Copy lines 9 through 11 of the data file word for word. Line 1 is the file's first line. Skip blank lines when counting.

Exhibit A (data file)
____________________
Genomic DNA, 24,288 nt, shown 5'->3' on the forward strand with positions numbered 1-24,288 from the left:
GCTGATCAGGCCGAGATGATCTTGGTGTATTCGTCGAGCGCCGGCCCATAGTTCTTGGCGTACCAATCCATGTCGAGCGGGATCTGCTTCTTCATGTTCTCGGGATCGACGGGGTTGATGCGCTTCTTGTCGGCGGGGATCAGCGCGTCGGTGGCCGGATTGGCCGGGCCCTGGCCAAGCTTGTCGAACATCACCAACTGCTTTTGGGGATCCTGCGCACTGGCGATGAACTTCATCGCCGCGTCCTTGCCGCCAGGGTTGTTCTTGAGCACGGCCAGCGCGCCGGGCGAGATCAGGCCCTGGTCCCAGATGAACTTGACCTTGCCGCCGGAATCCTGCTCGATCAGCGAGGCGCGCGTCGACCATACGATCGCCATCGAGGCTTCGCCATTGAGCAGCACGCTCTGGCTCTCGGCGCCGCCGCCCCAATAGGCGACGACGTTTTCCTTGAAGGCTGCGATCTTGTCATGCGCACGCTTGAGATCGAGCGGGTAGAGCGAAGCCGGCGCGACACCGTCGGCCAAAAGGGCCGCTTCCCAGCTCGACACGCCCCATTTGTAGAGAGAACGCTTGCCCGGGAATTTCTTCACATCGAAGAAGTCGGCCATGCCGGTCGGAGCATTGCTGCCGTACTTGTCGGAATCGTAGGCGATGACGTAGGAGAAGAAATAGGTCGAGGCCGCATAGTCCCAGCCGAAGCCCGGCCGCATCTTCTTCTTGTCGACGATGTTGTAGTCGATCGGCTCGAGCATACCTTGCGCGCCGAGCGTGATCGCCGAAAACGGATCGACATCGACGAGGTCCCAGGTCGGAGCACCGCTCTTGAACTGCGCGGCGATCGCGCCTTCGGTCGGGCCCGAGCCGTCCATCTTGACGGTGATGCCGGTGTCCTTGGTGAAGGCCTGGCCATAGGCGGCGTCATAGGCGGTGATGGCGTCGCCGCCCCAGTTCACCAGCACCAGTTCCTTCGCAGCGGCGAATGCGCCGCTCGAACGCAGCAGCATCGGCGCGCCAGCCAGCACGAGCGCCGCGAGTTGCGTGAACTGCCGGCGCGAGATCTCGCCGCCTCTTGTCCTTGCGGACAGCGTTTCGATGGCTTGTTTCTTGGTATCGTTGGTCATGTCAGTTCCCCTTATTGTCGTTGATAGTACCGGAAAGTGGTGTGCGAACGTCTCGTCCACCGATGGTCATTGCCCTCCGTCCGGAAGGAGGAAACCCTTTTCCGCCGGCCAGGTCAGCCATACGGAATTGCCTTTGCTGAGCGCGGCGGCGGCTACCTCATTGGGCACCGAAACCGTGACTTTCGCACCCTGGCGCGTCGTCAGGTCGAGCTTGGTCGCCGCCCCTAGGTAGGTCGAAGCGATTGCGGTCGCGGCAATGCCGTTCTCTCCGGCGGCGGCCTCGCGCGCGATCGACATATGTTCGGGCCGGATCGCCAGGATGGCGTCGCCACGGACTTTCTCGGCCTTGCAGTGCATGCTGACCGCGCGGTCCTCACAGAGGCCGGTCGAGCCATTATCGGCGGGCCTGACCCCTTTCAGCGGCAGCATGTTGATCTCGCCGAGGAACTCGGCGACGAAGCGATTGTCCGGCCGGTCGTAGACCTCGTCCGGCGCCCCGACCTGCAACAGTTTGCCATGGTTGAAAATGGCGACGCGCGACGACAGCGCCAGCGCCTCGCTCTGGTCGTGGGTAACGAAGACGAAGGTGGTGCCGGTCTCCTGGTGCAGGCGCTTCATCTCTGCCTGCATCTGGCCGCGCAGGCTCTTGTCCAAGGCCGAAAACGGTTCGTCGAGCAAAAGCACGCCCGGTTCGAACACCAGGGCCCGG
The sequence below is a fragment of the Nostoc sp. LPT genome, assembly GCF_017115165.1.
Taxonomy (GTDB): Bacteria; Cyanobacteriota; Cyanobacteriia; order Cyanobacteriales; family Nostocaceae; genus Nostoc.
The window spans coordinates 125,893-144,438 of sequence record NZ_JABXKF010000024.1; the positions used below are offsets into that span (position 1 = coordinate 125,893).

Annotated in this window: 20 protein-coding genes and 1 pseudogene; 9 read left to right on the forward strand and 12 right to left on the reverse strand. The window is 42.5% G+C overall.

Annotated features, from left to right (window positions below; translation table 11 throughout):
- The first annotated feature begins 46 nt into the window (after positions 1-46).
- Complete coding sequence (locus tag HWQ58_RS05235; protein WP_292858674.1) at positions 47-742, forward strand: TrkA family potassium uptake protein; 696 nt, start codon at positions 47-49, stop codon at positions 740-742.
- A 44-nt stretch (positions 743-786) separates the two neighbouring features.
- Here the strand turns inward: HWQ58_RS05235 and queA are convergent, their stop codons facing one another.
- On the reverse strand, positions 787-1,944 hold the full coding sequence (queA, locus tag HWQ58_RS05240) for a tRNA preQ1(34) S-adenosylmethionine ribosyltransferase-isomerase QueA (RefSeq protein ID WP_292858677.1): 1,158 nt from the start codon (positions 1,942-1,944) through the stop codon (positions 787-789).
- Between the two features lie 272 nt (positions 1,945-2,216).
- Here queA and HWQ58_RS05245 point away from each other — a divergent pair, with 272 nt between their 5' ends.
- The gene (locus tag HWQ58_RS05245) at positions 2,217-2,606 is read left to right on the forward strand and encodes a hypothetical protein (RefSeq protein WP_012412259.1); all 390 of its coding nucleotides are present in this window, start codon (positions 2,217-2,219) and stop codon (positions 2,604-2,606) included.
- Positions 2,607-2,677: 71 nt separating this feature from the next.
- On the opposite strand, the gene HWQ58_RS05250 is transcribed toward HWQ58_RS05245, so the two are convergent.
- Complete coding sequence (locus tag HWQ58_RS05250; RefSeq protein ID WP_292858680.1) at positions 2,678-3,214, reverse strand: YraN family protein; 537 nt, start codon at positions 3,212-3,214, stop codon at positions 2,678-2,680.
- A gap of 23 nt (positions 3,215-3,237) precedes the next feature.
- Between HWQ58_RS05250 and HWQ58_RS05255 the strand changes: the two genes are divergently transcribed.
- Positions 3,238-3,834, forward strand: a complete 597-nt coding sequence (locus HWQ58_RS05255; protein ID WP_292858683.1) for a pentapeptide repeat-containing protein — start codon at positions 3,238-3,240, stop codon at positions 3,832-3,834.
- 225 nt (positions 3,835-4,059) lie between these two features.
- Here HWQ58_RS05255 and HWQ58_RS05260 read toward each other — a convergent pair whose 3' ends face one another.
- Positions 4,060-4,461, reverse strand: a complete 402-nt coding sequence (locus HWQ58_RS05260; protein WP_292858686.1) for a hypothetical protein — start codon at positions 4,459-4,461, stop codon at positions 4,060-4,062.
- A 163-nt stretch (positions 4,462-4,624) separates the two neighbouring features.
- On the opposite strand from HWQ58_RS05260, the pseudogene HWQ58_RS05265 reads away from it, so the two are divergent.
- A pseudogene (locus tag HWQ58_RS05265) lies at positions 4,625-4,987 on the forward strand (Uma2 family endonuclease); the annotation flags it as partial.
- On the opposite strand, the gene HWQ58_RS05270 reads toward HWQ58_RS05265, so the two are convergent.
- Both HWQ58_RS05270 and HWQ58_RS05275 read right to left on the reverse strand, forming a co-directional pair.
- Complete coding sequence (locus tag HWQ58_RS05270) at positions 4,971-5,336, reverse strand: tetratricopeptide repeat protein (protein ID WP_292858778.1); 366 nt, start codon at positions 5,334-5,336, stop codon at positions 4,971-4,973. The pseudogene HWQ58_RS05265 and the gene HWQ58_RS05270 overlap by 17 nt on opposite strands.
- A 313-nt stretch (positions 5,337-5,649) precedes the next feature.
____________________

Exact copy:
- Complete coding sequence (locus tag HWQ58_RS05235; protein WP_292858674.1) at positions 47-742, forward strand: TrkA family potassium uptake protein; 696 nt, start codon at positions 47-49, stop codon at positions 740-742.
- A 44-nt stretch (positions 743-786) separates the two neighbouring features.
- Here the strand turns inward: HWQ58_RS05235 and queA are convergent, their stop codons facing one another.